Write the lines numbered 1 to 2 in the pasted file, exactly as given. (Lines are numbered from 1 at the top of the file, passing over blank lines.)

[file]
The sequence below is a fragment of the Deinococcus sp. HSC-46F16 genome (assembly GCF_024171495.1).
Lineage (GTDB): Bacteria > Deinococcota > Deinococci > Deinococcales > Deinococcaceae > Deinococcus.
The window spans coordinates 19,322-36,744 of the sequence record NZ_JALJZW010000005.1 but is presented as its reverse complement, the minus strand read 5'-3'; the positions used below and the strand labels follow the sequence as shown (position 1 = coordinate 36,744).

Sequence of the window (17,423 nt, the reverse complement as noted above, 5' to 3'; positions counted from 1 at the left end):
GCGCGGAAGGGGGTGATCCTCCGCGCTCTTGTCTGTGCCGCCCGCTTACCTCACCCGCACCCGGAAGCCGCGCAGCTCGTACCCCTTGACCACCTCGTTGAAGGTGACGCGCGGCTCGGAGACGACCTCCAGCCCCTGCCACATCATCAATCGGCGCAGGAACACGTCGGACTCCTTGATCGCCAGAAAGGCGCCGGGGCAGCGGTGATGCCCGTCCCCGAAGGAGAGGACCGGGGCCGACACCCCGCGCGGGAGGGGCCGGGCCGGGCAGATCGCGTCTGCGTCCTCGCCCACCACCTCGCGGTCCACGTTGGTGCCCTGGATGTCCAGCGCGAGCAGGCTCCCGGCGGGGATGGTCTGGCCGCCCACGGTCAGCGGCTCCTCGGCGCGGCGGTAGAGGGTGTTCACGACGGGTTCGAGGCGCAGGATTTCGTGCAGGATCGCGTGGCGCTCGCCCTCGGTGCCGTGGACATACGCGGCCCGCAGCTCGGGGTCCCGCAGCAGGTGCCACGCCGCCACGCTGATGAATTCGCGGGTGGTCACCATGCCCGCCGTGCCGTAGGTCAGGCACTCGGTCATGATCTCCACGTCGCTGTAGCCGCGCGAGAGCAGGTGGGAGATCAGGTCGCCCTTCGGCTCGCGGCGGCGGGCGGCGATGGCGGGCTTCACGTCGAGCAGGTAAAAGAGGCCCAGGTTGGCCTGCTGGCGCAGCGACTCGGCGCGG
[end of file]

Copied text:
The sequence below is a fragment of the Deinococcus sp. HSC-46F16 genome (assembly GCF_024171495.1).
Lineage (GTDB): Bacteria > Deinococcota > Deinococci > Deinococcales > Deinococcaceae > Deinococcus.